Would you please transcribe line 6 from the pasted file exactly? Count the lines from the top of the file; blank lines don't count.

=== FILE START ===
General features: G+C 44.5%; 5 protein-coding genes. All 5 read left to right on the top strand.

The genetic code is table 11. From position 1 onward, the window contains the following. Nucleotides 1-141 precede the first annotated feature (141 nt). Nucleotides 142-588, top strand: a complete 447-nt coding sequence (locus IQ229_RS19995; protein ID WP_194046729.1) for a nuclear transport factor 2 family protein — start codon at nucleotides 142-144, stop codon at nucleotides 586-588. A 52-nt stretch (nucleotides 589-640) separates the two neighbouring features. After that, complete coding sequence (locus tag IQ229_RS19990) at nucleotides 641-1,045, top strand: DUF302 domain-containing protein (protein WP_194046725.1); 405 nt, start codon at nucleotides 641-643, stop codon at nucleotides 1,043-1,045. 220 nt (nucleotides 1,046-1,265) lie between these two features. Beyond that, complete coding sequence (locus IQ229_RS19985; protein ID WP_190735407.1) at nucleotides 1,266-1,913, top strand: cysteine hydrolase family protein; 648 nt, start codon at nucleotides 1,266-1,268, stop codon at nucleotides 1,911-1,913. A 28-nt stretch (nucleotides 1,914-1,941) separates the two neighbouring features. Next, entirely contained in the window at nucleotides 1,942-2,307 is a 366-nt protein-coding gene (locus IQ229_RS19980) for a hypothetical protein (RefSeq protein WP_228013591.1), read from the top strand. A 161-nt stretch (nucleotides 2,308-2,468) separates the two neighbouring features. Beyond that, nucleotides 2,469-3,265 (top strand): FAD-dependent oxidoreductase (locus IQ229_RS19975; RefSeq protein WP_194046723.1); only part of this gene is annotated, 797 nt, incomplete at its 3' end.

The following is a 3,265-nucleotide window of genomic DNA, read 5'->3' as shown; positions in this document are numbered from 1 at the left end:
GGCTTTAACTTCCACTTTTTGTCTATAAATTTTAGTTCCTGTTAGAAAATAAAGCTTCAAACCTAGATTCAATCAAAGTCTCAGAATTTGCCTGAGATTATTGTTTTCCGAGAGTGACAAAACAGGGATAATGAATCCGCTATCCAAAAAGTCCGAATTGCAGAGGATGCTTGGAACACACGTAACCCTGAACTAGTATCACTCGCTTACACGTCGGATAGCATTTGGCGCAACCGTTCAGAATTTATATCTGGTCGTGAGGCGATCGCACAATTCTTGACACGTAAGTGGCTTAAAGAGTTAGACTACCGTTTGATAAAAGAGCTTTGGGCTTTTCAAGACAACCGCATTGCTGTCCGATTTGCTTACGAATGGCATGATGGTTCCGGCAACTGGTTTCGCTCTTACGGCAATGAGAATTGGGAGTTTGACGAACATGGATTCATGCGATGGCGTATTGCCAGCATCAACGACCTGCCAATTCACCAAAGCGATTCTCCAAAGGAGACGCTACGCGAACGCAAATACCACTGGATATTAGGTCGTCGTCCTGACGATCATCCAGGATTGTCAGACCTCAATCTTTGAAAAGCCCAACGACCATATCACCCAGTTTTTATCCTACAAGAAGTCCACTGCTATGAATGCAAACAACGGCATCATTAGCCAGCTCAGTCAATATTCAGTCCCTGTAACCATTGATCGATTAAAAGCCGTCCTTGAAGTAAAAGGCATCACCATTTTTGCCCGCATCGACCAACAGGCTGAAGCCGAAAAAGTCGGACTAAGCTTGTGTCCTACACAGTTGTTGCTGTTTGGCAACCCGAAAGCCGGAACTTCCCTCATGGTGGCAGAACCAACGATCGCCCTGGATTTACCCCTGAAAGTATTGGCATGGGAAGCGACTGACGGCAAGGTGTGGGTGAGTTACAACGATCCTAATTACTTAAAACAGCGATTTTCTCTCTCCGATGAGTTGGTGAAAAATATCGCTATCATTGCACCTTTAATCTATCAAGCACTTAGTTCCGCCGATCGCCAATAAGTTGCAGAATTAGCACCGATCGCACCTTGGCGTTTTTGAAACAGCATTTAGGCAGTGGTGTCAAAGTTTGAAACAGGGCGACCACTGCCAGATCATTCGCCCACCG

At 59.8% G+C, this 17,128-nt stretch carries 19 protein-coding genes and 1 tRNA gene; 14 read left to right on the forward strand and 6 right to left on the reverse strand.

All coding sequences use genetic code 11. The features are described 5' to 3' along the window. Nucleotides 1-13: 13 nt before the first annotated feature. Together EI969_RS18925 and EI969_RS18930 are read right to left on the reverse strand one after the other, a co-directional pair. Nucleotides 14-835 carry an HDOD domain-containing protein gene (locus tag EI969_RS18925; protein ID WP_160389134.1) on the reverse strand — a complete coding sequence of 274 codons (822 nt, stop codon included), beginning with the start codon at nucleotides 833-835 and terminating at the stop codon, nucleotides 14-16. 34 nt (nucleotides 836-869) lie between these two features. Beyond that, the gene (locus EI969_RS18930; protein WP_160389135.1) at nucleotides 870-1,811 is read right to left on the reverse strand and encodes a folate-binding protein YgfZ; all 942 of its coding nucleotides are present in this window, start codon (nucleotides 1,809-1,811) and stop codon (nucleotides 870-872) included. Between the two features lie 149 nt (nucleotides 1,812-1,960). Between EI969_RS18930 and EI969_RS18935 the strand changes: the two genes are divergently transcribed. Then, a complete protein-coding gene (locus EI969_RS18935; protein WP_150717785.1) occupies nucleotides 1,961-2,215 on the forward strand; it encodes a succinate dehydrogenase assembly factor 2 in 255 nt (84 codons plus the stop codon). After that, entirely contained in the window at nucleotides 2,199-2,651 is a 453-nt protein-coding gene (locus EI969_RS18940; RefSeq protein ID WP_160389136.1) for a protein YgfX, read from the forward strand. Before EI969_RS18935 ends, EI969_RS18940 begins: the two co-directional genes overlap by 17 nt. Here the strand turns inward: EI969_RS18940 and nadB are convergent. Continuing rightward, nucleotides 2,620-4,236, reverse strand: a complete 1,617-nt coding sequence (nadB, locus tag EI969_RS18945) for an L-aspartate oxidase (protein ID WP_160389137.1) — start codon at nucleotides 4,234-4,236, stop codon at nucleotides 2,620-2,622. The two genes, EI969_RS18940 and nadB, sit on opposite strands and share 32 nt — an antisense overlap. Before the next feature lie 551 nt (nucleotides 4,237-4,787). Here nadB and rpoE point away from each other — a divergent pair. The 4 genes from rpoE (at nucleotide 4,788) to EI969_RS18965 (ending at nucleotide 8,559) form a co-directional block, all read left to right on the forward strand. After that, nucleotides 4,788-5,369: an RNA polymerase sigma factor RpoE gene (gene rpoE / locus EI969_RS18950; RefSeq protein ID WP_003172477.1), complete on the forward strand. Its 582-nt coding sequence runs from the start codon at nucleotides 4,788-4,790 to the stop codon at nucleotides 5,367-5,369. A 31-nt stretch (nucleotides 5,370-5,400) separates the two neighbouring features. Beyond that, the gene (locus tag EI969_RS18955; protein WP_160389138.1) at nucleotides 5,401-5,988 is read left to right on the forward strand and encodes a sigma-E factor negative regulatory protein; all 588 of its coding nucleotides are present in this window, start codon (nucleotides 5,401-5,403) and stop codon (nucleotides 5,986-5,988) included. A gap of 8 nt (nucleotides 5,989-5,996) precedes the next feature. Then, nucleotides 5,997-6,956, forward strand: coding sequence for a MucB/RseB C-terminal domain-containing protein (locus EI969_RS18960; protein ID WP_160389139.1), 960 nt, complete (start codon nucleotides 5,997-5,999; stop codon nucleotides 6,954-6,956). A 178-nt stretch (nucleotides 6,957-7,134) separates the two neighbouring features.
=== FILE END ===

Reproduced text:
All coding sequences use genetic code 11. The features are described 5' to 3' along the window. Nucleotides 1-13: 13 nt before the first annotated feature. Together EI969_RS18925 and EI969_RS18930 are read right to left on the reverse strand one after the other, a co-directional pair. Nucleotides 14-835 carry an HDOD domain-containing protein gene (locus tag EI969_RS18925; protein ID WP_160389134.1) on the reverse strand — a complete coding sequence of 274 codons (822 nt, stop codon included), beginning with the start codon at nucleotides 833-835 and terminating at the stop codon, nucleotides 14-16. 34 nt (nucleotides 836-869) lie between these two features. Beyond that, the gene (locus EI969_RS18930; protein WP_160389135.1) at nucleotides 870-1,811 is read right to left on the reverse strand and encodes a folate-binding protein YgfZ; all 942 of its coding nucleotides are present in this window, start codon (nucleotides 1,809-1,811) and stop codon (nucleotides 870-872) included. Between the two features lie 149 nt (nucleotides 1,812-1,960). Between EI969_RS18930 and EI969_RS18935 the strand changes: the two genes are divergently transcribed. Then, a complete protein-coding gene (locus EI969_RS18935; protein WP_150717785.1) occupies nucleotides 1,961-2,215 on the forward strand; it encodes a succinate dehydrogenase assembly factor 2 in 255 nt (84 codons plus the stop codon). After that, entirely contained in the window at nucleotides 2,199-2,651 is a 453-nt protein-coding gene (locus EI969_RS18940; RefSeq protein ID WP_160389136.1) for a protein YgfX, read from the forward strand. Before EI969_RS18935 ends, EI969_RS18940 begins: the two co-directional genes overlap by 17 nt. Here the strand turns inward: EI969_RS18940 and nadB are convergent. Continuing rightward, nucleotides 2,620-4,236, reverse strand: a complete 1,617-nt coding sequence (nadB, locus tag EI969_RS18945) for an L-aspartate oxidase (protein ID WP_160389137.1) — start codon at nucleotides 4,234-4,236, stop codon at nucleotides 2,620-2,622. The two genes, EI969_RS18940 and nadB, sit on opposite strands and share 32 nt — an antisense overlap. Before the next feature lie 551 nt (nucleotides 4,237-4,787). Here nadB and rpoE point away from each other — a divergent pair. The 4 genes from rpoE (at nucleotide 4,788) to EI969_RS18965 (ending at nucleotide 8,559) form a co-directional block, all read left to right on the forward strand. After that, nucleotides 4,788-5,369: an RNA polymerase sigma factor RpoE gene (gene rpoE / locus EI969_RS18950; RefSeq protein ID WP_003172477.1), complete on the forward strand. Its 582-nt coding sequence runs from the start codon at nucleotides 4,788-4,790 to the stop codon at nucleotides 5,367-5,369. A 31-nt stretch (nucleotides 5,370-5,400) separates the two neighbouring features. Beyond that, the gene (locus tag EI969_RS18955; protein WP_160389138.1) at nucleotides 5,401-5,988 is read left to right on the forward strand and encodes a sigma-E factor negative regulatory protein; all 588 of its coding nucleotides are present in this window, start codon (nucleotides 5,401-5,403) and stop codon (nucleotides 5,986-5,988) included. A gap of 8 nt (nucleotides 5,989-5,996) precedes the next feature. Then, nucleotides 5,997-6,956, forward strand: coding sequence for a MucB/RseB C-terminal domain-containing protein (locus EI969_RS18960; protein ID WP_160389139.1), 960 nt, complete (start codon nucleotides 5,997-5,999; stop codon nucleotides 6,954-6,956). A 178-nt stretch (nucleotides 6,957-7,134) separates the two neighbouring features.